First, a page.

It may be a long time before it is known to what extent Fort Mac's ecoconomy will be impacted by the raging wildfire, but one Alberta-based investor and agent suggests it will lead to a housing shortage and, potentially, a mass exodus of citizens.
“I can’t even imagine the cost of this; insurance companies aren’t the greatest to deal with but hopefully they step up and peoples’ homes are taken care of,” Tim Mangot, a Realtor with CIR Realty, told REP. “People won’t want to come back ... there was a huge number of people already trying to sell their homes and prices were already going down.”
Its impact on housing in the area has already been staggering.
Officials reported earlier this week that 70% of homes in the Beacon Hill neighbourhood had been destroyed, as well as 50% in nearby Abasand. Meanwhile, in Waterways, officials have estimated 90% of homes have already been lost.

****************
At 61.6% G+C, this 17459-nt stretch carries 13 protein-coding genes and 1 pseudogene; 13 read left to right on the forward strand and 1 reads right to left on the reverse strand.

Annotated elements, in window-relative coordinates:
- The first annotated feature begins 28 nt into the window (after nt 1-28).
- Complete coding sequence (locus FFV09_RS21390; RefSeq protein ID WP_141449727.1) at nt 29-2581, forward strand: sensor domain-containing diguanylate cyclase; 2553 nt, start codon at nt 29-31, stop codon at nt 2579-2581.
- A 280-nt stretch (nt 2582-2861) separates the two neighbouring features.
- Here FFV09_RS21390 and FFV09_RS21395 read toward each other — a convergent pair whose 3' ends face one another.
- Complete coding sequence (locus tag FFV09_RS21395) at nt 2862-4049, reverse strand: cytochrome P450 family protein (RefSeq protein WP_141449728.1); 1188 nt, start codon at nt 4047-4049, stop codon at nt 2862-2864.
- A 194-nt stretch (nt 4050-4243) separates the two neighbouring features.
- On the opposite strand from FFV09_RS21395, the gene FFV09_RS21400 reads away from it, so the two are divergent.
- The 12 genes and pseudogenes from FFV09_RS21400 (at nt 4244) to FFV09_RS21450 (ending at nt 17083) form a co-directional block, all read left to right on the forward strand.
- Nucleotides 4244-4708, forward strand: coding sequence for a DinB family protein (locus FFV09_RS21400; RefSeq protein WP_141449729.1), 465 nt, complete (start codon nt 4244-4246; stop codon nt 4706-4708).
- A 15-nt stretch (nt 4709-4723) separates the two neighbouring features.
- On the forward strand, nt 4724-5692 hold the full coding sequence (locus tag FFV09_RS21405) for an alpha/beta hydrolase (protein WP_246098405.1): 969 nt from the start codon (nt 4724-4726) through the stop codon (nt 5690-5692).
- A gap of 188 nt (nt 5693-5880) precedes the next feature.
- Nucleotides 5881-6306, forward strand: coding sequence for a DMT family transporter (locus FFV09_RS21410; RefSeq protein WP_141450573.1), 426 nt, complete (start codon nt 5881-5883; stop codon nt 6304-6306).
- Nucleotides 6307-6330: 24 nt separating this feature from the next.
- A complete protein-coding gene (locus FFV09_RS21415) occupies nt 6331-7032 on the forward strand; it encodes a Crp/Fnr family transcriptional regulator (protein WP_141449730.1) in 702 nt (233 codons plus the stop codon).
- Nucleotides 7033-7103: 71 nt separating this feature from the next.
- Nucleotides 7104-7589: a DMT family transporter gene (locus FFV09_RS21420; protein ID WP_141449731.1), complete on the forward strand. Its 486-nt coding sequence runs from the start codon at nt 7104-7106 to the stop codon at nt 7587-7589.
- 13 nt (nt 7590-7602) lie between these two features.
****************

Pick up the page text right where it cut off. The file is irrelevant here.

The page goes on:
It remains to be seen what the long-term impact the fires will have on housing prices if, indeed, a large number of citizens decide not to rebuild.
“Will prices plummet? Yes and no,” Mangat said. “It will reduce the number of houses available, which might help the market overall.”
Mangat compared the current wildfire to the 2011 Slave Lake fire that cost $750 million in damages ($794 million in 2016 dollars).
One Bank of Montreal analyst estimates total insurance losses will total $9.4 billion.
“What happened in Slave Lake was on a much smaller scale,” he said. “I can’t imagine the cost of [the damages in Fort McMurray].”
One agent weighs in on the impact the massive fires in Fort McMurray will have on the town’s real estate market.